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Bookcase seldom holds books in age of e-reader

| Saturday, Feb. 23, 2013, 6:40 p.m.
Expedit bookcases from IKEA Credit: Johan Ryden
Billy bookcases from IKEA. Credit: IKEA
Radio announcer Bob Studebaker has handmade shelves in the living room of his home, Saturday, February 16th, 2013. Keith Hodan | Tribune-Review
Radio announcer Bob Studebaker has handmade shelves beside the couch in the living room of his home, Saturday, February 16th, 2013. Keith Hodan | Tribune-Review
Radio announcer Bob Studebaker has handmade shelves in the living room of his home, Saturday, February 16th, 2013. Keith Hodan | Tribune-Review

E-readers and iTunes are spelling out a difference in the use of shelving.

While an impressive bookcase once was a household desire for any collector of volumes or albums, they now have faded in their level of interest. The need to store books and albums has been cut by digital products that can hold hundreds of volumes or thousands of songs.

That decline has led to the elimination of the home office collection at Levin Furniture, says Chris Pelcher, senior vice president for merchandising.

“There just isn't any interest in it,” he says of shelves and cabinet systems. “Now, all you have to do is provide a desk for someone's iPad.”

Jennifer Stockdale from the IKEA outlet in Robinson says that company, which always has been a major source for shelving units for homes and dorms, says the chain still is selling many of them, maybe even more now than in the recent past.

But the uses have changed.

“Customers are using bookcases for different purposes such as organizing and displaying objects,” she says. “In fact, the depth of the shelves has changed on our Billy bookcase to 19 inches in order to accommodate art books and storage boxes. Our Expedit bookcases can be used as a bookcase or a room divider.”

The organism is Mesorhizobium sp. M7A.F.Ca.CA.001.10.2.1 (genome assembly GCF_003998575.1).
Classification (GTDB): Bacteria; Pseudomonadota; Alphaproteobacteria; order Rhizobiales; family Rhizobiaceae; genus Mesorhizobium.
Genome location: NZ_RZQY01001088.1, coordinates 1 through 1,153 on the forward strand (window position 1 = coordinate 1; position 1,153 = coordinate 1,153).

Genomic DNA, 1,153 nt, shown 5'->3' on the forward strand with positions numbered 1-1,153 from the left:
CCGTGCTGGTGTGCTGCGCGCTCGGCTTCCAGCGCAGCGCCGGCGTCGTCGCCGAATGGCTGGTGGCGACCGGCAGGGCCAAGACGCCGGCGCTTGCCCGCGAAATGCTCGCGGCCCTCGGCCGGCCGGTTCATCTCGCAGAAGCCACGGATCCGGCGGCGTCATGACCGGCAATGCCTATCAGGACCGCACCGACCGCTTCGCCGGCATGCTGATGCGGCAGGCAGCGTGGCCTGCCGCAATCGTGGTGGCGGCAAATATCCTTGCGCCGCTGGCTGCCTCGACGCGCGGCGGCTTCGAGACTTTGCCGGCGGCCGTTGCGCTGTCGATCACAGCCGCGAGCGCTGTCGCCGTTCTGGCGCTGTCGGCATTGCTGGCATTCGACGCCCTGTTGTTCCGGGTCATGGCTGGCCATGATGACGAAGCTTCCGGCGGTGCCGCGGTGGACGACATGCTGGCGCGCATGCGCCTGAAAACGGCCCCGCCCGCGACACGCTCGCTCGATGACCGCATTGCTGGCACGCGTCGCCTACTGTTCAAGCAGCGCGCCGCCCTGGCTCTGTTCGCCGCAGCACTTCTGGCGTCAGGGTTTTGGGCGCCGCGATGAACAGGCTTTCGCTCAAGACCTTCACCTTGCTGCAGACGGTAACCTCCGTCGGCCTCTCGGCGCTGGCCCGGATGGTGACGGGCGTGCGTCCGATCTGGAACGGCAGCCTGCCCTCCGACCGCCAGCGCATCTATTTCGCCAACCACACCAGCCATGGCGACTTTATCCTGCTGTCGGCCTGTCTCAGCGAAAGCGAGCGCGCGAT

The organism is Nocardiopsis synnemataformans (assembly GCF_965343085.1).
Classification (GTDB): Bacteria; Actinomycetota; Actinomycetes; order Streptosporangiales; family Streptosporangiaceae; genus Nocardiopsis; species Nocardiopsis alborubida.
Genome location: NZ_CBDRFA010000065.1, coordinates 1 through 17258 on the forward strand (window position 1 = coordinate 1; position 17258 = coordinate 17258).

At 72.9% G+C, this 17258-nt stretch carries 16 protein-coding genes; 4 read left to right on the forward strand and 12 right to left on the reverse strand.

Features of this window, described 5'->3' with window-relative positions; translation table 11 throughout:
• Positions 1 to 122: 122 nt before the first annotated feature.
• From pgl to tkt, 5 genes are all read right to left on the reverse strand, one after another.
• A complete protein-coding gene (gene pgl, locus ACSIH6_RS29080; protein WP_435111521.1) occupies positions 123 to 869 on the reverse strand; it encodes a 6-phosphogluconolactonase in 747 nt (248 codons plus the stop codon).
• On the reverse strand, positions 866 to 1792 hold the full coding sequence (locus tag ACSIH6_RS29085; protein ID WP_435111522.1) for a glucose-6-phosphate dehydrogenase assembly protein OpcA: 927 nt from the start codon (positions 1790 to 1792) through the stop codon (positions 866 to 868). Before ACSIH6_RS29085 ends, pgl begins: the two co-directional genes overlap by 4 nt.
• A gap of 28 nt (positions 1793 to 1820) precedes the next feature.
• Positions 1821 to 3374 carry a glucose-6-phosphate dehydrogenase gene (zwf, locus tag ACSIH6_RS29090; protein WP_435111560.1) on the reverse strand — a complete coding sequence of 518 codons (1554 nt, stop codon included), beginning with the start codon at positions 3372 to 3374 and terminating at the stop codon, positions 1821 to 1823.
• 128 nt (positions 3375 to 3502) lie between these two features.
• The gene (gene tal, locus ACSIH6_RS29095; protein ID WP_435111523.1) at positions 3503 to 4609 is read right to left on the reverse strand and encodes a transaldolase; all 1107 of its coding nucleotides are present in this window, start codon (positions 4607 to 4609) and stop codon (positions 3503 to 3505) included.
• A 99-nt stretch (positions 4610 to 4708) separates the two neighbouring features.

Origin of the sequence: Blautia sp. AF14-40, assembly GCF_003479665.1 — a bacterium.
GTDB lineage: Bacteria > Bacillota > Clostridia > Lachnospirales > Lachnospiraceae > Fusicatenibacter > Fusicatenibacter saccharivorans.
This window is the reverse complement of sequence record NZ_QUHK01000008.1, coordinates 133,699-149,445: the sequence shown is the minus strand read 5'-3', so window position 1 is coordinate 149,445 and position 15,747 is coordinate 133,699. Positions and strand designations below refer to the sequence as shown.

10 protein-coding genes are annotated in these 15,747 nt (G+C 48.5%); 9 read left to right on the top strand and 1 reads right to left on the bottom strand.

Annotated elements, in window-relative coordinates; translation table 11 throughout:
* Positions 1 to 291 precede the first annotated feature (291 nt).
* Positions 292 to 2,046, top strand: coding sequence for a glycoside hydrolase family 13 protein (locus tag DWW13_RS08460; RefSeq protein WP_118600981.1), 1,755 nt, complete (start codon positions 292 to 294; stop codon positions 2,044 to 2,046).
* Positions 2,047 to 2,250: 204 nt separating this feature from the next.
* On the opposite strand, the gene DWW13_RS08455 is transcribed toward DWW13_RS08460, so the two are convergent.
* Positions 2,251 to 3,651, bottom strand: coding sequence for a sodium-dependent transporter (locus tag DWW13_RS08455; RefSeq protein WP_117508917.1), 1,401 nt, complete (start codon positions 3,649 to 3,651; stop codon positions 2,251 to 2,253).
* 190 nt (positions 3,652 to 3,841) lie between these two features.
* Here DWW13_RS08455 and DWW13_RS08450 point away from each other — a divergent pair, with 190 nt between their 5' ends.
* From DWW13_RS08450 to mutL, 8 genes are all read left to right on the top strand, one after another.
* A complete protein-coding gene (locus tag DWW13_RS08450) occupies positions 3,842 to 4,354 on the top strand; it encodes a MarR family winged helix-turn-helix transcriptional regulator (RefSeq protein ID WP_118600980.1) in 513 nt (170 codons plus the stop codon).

On course, the use of shelving units depends largely on the owners.

Bob Studebaker, an announcer and jazz programmer for WESA-FM (90.5 FM), has amassed a collection of books and albums that demands he find a place for them.

Studebaker, 57, says he is “just one of those old-fashioned folks” and always is looking for ways to add more to his Forest Hills home. He still has to make room for the vinyl albums that predate his CDs.

Wood craftsmen Gary Feroce and Ron Virtes agree interest in shelves is fading because of the changing nature of storage.

Virtes, owner of East Hills Cabinet in North Versailles, says middle-age homeowners or older still have many books and are interested in reading that way. Younger people do not have such collections.

“It's like working in two different societies,” Virtes says. “It is a big change in demographics.”

Similarly, Feroce from J&J Wood Products in Lower Burrell says his most recent shelving customer is reflective of the nature of the business: He was 80 and said he would be coming back for more.

Not too long ago, a professor at the University of Pittsburgh asked him to install floor-to-ceiling shelves on all four walls of a 30-foot-by-20-foot room.

“But he was a teacher with plenty of books,” he says.

The more common customer these days, he says, is looking for an entertainment unit or a “shelf in the kitchen to hold cookbooks.”

Matt Mahon, owner of MJM Remodeling from Shaler, says some customers don't want to replace the paper book, so there still is a need for those who have them.

But he does far more work on kitchen cabinets and entertainment centers than any kind of shelf.

Large TVs sometimes are one form of electronic media that call for a shelf, he says.

But other forms of electronic media do the opposite and are steadily gaining in use, giving even more reason for changing roles in shelving, IKEAs Stockdale says. She cites a report by Kleiner, Perkins, Caulfield and Byers, a California investment firm, that deals greatly in electronics and media.

That report, using figures from the Pew Resarch Center, says ownership of e-readers in the United States has risen from 2 percent of the population three years ago to 29 percent at the beginning of 2012. It also says ownership if iPads, which can provide books and music, soared in two years from zero to more than 65 million worldwide.

It also says 79 percent of people in this nation are connected to the Internet.

“I do think that people have fewer books in their home,” she says. “There's no need for a set of encyclopaedias anymore, and many students are opting to download their textbooks onto e-readers or tablets.”

But she believes shelves will remain one of the firm's big products because of varied use. The Expedit shelves use cubes that “can be used to store books, prized possessions, storage boxes and baskets and they make a great charging station for small gadgets such as tablets and phones.”

The bookshelf is not dead, Stockdale says.

“Bookcases are still a beautiful way to tie a room together and a great way to show off the objects that you love,” she says.

Bob Karlovits is a staff writer for Trib Total Media. He can be reached at bkarlovits@tribweb.com or 412-320-7852.

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